Wednesday, 18 February 2009


Studio Ditte brings us new ribbon wallpaper to go with their Scrap wood version. I like that there is some back story to scrap wood see below. Also reminds me a little of Louise Body.
"Authentic ribbons, lace and straps from grandma’s needle box decorate this cheerful wallpaper"

"Each board is unique and has its own history. Where does it come from? What was its function? Studio Ditte copied the history and beauty of scrap wood to wallpaper."

Thursday, 12 February 2009


Having been a follower of Absolute Zero Degrees and minimoderns for awhile now and having posted about them often - I thought it was about time I found out some more about them. Keith Stephenson kindly agreed to answer some of my questions, in order to get a bit of an insight into the company's inpsirations and workings. It's great reading hope you enjoy it as much as I did! (posted in 3 parts)

1. Can you tell me a little history of you business, what are your backgrounds and how did you come to start a creatively diverse business? How did the twin companies idea come about?

I started Absolute Zero degrees in 2001 as I was disillusioned with big branding agencies and felt stifled by the structure of the agencies that I worked in. My experience had always been diverse, working predominantly in the fashion industry as a graphic designer and print designer, and I felt that any expertise and experience that I had was always overlooked. So from the start Absolute Zero Degrees was created to utilise all my skills and not be seen as a pure graphic design company. This meant that the fledgling company took on diverse projects from branding, retail interior design to commissions for textile prints for fashion companies.

When Mark Hampshire joined a short time later, the offer became more diverse as although his experience was as a brand strategist, he had also been a partner in an interior and furniture design business, featuring in the very first edition of Wallpaper magazine. So even though both Mark and I had very defined roles in larger design and branding agencies – we had an opportunity with AZD to explore our skills and interests, and to also create a seamless process from brief to delivery.

In 3 years AZD gained in reputation – and we were commissioned in 2004 to create a collection of wallpaper designs for innovative design store Places and Spaces in South London.

The collection featuring the now classic ‘Swallows’ was an immediate hit with press – appearing 9 months consecutively in Elle Decoration, and eventually being short-listed for their design awards in 2005.
The wallpapers appeared in international publications and on television. Following the success of ‘Swallows’ wallpaper, we wanted to create another collection, which would appeal to what we saw as an untapped market. At the time we felt no one was producing wallpaper for contemporary kids , that parents would also like – most of what AZD found through their research was too twee or was a marketing vehicle for toys, TV programmes or films.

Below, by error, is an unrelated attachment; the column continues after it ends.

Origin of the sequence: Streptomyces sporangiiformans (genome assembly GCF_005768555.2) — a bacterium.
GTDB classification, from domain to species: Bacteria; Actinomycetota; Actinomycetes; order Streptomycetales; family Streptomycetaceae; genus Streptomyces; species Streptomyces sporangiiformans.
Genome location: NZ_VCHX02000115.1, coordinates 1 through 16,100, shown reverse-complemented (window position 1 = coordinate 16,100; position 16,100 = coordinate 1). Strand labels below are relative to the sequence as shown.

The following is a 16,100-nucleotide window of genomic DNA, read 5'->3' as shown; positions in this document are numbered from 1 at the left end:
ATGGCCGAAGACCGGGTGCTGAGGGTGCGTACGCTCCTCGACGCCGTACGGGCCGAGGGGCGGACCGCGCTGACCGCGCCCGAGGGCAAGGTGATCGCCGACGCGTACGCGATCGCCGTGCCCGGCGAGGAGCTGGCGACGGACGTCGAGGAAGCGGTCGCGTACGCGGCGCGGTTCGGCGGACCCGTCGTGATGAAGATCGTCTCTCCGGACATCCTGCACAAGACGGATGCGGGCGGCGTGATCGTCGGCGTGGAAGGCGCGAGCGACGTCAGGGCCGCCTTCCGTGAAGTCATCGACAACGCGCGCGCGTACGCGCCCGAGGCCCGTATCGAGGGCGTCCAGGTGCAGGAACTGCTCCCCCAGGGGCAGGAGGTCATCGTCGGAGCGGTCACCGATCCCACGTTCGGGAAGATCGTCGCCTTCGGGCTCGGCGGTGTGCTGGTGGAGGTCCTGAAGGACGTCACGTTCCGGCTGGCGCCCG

As proof of principle of our experience as a branding agency - Mini Moderns was born. The patterns are good sellers and manage to straddle the kids and kidult market successfully.

2009 will see the launch of Mini Moderns first clothing collection in collaboration with Clothkits, who have used our print catalogue on their collection of classic shape children’s and women’s wear.

Mini Moderns exists as a privately funded, stand alone project and has its own website, which now sells a collection of 16 wallpapers, chinaware, plastic tableware, textiles and accessories, as well as wholesaling to numerous design stores in the UK, Sweden, Germany, Belgium, Australia and the US.

Absolute Zero Degrees is responsible for all the designs as well as continuing as predominantly a design and branding agency using their pattern making expertise in our work.

We were also recently commissioned to create and produce wallpaper for Southbank Centre – featuring the classic carpet design ‘Net and Ball’ designed for the 1951 Festival of Britain.

We have have also co authored 6 books on design, four of which make up the ‘communicating with pattern’ series which have sold 100,000 copies of each, internationally, and have been translated into 10 languages.


2. What is your design philosophy, if you had to describe in words how you go about starting and developing your design process?

We don’t have a direct design philosophy as such, though we are reluctant to take on work that we don’t feel interested in or that doesn’t exploit our talents or experience to the full. Our client list is very diverse as a branding agency and we are quite discerning about who we work with. With regards to the Mini Moderns part of our business – we are constantly designing prints for the collection which are stored in our ‘print bank’ – we are never influenced by trends or contemporary design in our collection – so the prints are unique to us – and tend not to date. The design process for this is fairly loose – a design concept can be triggered off by a TV show, films, travel, a conversation or vintage design finds.